Written by Frederik Dostal, Power Management Expert
The Intelligent Edge is spreading across the industry, replacing heritage edge sensors and actuators. Can the Intelligent Edge use common heritage power supplies?
In some cases, yes, but in most cases, no! Adapted, more advanced power supplies need to be designed.
This article introduces different examples of the implementation of Intelligent Edge sensors and how power management solutions are selected and adapted to provide the best solution. This article will explore some of these sensor solutions available today.
The field of power supplies for industrial sensors is currently ripe with innovations and rife with challenges. Implementation of an Intelligent Edge requires intelligent data preparation. This requires innovations in power supplies. In some cases, sensors at the Intelligent Edge need to be powered by a single twisted pair cable, which a single-pair power over Ethernet (SPoE) solution can provide. In other applications, a nanopower solution helps to save energy to achieve longer run times with a battery at the sensor side. Furthermore, some intelligent sensors require an ultralow noise power supply, so that sensor data is not compromised. Finally, adding sensor intelligence at the edge will require a power supply with a higher power density. This is because new sensors need to fit in an existing form factor.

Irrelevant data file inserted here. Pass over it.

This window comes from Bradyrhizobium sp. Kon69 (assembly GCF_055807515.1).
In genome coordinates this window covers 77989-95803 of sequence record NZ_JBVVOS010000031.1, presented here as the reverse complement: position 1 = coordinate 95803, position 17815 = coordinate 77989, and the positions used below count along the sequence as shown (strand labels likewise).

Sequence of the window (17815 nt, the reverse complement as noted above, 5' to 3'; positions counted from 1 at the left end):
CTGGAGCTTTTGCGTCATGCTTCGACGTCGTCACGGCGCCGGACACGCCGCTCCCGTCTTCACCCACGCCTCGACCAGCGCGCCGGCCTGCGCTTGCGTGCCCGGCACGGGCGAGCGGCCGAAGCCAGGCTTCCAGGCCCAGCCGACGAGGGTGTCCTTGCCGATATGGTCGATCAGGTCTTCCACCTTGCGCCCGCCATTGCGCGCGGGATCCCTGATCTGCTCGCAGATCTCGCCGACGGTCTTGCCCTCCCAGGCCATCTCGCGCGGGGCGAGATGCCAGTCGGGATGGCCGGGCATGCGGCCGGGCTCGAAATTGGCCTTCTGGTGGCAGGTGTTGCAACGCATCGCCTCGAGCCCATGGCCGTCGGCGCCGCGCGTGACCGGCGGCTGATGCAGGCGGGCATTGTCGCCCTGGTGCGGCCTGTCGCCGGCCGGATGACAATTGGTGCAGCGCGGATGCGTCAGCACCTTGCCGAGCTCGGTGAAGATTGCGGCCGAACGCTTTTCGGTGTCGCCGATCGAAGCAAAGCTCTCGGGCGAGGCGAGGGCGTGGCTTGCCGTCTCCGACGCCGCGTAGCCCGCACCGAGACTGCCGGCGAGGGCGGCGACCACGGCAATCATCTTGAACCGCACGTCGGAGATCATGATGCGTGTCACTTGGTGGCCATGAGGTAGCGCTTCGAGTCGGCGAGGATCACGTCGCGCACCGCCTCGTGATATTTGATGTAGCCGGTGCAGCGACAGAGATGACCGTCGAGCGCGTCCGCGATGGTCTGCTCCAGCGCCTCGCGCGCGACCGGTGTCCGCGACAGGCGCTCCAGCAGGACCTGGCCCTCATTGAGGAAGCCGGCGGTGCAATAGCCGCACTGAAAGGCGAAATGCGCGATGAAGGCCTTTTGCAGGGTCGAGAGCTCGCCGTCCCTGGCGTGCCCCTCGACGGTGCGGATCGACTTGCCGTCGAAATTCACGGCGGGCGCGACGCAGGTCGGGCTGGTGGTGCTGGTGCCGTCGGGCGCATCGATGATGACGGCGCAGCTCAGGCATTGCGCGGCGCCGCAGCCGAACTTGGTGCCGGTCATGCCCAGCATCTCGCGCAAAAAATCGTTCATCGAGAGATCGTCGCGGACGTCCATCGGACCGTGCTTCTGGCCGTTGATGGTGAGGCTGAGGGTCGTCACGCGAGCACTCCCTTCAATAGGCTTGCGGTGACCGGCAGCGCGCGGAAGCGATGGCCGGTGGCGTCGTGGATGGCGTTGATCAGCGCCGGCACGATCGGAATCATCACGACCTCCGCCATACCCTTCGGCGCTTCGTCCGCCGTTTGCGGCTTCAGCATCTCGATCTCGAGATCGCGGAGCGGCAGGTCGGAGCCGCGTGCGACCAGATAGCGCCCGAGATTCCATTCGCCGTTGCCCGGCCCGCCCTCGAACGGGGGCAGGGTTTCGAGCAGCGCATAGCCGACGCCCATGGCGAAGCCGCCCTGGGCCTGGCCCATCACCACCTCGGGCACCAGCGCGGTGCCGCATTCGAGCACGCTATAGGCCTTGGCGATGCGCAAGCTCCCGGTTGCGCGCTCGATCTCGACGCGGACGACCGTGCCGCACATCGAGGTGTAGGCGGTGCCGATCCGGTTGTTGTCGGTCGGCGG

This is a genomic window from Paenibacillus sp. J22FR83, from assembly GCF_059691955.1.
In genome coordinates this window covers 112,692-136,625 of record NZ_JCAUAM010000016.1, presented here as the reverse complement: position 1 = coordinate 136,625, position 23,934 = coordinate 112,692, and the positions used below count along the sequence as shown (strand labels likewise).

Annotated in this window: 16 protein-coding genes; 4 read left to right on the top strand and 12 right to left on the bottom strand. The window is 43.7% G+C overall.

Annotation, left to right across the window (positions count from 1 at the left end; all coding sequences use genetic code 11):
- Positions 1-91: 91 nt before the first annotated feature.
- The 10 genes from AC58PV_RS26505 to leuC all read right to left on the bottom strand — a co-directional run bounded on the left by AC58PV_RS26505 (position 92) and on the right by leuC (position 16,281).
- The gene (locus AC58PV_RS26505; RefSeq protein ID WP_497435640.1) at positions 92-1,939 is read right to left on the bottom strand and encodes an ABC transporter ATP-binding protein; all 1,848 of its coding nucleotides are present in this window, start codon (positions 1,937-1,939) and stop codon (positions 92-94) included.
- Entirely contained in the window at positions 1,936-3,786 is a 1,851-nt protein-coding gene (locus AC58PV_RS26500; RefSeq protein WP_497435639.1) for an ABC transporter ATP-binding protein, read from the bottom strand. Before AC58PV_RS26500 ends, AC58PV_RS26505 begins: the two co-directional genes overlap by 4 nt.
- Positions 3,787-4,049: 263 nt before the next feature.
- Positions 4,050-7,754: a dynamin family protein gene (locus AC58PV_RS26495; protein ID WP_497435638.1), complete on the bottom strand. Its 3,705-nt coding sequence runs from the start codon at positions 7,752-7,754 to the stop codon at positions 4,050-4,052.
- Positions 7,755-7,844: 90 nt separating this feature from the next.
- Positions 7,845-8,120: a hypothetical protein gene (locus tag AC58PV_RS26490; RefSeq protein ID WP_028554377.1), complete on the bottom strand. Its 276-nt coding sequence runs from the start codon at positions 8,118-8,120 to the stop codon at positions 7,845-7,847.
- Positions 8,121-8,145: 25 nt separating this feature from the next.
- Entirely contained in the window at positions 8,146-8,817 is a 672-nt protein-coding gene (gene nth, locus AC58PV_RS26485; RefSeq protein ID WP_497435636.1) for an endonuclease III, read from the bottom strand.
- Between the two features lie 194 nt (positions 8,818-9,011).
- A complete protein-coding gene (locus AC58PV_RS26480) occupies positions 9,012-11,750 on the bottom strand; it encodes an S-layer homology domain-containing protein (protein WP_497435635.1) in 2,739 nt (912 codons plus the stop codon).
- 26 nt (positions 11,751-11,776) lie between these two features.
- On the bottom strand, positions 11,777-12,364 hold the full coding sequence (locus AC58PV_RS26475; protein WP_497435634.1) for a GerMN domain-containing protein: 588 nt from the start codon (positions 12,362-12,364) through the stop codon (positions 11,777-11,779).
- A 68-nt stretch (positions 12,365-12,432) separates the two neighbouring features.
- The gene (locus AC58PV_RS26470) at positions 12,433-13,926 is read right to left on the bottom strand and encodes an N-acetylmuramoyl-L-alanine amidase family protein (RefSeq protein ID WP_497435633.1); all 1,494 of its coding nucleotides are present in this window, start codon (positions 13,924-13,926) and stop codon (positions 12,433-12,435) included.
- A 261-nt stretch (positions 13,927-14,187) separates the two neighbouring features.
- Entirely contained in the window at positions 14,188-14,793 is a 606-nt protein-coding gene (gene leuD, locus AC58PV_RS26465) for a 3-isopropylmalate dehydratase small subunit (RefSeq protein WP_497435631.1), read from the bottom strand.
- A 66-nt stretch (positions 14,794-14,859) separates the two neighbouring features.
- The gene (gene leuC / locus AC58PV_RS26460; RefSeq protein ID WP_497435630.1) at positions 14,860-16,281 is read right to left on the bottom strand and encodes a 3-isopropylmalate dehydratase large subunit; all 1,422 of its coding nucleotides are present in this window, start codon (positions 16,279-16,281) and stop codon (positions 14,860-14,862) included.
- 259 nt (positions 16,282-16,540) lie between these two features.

What Is the Intelligent Edge?
The term Intelligent Edge refers to sensors in industrial systems that can select and process data independently. A lower volume of data is transmitted between the sensors and the central control unit, so data transmission is less challenging. Of course, a microcontroller is needed to process the data supplied by the sensors. A simple example is an optical sensor used for the detection of specific information. For example, it may detect people who accidentally step into an automated manufacturing area, thereby putting themselves in danger. The image data must be processed in such a way that a person can be unequivocally identified so that the machines can be shut down quickly in response. This should serve to prevent injuries. The goal is to have the image data processed at the Intelligent Edge. Only one signal, which is the person detected in the camera’s field of view, is transmitted to the central computer. Transfer of image data to the central computer is done away with. As a result, less transmission bandwidth is required and transmission is simplified.
Nanopower Sensors in Industrial Environments
An example of a low power sensor in an industrial environment in the context of the Intelligent Edge is vibration sensors distributed in a process plant to monitor individual machines.
Figure 1: SPoE supplies up to 52 W via a single 2-wire cable up to 1 km in length.
Figure 2: Nanopower voltage conversion for battery-powered sensors.
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